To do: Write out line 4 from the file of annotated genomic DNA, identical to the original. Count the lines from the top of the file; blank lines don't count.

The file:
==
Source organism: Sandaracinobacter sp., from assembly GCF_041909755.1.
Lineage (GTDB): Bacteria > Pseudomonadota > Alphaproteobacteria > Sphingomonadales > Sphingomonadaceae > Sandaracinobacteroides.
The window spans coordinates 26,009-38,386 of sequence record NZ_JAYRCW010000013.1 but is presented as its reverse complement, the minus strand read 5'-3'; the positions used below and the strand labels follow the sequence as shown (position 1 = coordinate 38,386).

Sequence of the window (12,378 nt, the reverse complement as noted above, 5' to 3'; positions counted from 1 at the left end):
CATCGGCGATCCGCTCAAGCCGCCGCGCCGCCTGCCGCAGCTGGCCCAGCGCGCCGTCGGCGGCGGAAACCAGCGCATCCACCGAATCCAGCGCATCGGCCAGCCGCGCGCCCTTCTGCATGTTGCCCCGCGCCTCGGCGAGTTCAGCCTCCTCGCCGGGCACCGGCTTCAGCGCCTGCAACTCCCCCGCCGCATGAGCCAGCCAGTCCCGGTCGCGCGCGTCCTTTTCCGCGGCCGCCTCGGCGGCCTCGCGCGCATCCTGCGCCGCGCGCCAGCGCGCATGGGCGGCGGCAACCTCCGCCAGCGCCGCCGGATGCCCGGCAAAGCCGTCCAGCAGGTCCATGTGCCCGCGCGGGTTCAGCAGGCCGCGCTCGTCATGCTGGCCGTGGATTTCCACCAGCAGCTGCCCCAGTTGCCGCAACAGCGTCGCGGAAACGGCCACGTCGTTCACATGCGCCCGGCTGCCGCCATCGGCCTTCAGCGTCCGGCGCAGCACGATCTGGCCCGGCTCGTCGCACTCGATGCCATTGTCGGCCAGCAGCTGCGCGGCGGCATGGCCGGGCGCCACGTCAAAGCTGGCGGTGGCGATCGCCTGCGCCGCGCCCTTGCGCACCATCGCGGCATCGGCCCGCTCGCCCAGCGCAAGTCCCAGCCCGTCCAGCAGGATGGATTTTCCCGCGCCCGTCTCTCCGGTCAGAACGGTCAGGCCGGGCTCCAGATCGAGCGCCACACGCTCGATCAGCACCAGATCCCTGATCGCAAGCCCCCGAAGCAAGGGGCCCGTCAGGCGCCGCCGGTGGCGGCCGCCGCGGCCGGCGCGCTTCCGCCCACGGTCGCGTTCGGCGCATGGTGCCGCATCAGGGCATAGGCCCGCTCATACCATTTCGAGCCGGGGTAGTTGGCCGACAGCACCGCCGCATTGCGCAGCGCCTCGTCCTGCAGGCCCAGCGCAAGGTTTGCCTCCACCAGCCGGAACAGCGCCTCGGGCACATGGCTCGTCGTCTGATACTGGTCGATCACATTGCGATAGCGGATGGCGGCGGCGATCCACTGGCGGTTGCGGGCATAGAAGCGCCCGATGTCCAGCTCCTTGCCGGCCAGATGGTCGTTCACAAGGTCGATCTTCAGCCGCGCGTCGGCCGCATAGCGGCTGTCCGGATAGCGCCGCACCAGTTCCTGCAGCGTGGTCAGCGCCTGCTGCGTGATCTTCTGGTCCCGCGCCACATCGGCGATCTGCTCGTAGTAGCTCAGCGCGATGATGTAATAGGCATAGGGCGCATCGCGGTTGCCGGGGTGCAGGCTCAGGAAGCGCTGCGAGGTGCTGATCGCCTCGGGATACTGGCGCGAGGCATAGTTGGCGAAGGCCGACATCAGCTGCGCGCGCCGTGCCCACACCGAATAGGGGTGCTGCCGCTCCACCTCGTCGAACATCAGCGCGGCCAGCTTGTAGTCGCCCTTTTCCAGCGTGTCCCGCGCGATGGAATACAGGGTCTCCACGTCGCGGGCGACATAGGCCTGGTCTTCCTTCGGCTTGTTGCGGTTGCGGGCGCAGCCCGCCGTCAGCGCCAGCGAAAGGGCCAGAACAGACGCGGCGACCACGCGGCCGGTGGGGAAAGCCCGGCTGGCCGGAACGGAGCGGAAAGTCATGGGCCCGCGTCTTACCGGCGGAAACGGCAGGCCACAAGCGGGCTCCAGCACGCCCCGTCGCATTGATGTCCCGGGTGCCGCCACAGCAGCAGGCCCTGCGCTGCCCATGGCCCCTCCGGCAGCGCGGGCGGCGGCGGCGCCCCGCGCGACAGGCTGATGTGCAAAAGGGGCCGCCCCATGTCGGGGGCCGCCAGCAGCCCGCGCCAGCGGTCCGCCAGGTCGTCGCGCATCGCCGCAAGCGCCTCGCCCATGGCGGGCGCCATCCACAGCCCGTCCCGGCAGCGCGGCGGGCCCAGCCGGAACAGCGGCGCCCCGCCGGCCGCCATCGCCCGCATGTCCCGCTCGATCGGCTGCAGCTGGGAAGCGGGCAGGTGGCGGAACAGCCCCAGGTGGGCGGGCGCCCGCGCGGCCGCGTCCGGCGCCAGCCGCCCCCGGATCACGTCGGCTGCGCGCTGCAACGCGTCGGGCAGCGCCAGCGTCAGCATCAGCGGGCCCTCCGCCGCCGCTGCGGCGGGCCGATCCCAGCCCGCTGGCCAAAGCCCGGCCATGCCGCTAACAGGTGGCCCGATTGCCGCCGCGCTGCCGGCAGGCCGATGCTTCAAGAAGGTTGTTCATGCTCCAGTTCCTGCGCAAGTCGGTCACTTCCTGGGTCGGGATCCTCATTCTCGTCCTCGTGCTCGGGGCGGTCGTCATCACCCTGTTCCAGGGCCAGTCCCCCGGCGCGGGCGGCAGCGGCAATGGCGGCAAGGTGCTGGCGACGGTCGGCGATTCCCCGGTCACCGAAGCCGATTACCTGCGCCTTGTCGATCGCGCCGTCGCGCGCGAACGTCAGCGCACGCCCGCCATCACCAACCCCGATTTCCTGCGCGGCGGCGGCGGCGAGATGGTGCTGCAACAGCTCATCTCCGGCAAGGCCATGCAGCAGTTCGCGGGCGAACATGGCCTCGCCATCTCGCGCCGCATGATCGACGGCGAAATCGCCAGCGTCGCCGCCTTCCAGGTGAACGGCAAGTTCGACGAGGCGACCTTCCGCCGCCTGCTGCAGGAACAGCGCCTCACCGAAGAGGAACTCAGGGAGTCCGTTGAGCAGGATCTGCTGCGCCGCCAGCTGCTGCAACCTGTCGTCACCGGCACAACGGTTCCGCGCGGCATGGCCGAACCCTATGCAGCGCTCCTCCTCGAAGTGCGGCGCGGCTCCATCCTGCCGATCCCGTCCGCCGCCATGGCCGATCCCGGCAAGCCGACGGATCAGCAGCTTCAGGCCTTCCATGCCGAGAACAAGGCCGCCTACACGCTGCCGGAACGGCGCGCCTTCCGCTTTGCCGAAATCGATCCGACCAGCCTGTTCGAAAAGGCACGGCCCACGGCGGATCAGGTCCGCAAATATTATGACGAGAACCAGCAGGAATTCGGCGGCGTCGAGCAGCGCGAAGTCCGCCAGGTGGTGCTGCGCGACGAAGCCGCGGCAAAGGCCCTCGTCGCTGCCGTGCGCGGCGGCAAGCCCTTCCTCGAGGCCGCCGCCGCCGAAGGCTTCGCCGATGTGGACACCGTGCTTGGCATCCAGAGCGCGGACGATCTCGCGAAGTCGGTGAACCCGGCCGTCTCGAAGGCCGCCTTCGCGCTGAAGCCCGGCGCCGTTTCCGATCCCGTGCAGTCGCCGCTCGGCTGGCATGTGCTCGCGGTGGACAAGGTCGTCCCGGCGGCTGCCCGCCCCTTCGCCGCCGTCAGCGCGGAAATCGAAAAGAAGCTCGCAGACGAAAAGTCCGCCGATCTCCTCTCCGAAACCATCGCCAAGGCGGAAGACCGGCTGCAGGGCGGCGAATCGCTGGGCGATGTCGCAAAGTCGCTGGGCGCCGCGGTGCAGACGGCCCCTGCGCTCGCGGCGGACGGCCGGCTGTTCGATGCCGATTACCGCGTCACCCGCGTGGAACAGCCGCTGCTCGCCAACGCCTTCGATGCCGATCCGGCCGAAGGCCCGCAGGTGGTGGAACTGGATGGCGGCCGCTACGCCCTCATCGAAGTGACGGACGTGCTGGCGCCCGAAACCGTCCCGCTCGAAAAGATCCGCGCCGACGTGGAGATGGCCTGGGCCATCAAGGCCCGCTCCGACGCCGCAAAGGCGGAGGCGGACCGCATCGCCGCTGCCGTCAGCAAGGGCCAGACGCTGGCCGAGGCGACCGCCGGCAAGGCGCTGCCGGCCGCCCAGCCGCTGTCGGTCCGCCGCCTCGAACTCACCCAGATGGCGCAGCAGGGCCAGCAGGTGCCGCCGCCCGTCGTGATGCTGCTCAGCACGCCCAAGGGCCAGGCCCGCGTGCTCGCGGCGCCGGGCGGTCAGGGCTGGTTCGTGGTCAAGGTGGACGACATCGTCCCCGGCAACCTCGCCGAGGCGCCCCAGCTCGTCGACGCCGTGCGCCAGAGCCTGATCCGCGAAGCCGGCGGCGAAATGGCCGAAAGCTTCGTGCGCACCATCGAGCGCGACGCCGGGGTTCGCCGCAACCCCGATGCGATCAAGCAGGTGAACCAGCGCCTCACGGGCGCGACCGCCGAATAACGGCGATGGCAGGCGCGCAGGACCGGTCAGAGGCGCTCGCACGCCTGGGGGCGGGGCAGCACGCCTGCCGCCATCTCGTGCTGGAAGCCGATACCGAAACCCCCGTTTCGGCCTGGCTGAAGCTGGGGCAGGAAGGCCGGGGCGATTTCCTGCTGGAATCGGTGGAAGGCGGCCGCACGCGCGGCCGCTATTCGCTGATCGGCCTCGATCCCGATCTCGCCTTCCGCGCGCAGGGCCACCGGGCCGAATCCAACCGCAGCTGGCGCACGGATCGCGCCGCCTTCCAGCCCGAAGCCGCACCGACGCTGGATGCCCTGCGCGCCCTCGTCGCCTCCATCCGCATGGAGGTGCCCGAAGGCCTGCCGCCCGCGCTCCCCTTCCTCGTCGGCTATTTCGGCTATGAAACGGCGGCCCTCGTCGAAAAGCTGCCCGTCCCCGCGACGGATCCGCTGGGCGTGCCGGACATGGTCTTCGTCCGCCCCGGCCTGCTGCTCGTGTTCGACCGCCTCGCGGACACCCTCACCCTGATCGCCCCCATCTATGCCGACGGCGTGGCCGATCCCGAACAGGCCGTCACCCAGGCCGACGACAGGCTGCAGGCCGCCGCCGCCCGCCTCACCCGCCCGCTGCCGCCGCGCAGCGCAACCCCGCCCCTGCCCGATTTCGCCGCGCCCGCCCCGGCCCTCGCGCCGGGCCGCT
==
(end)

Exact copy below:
Sequence of the window (12,378 nt, the reverse complement as noted above, 5' to 3'; positions counted from 1 at the left end):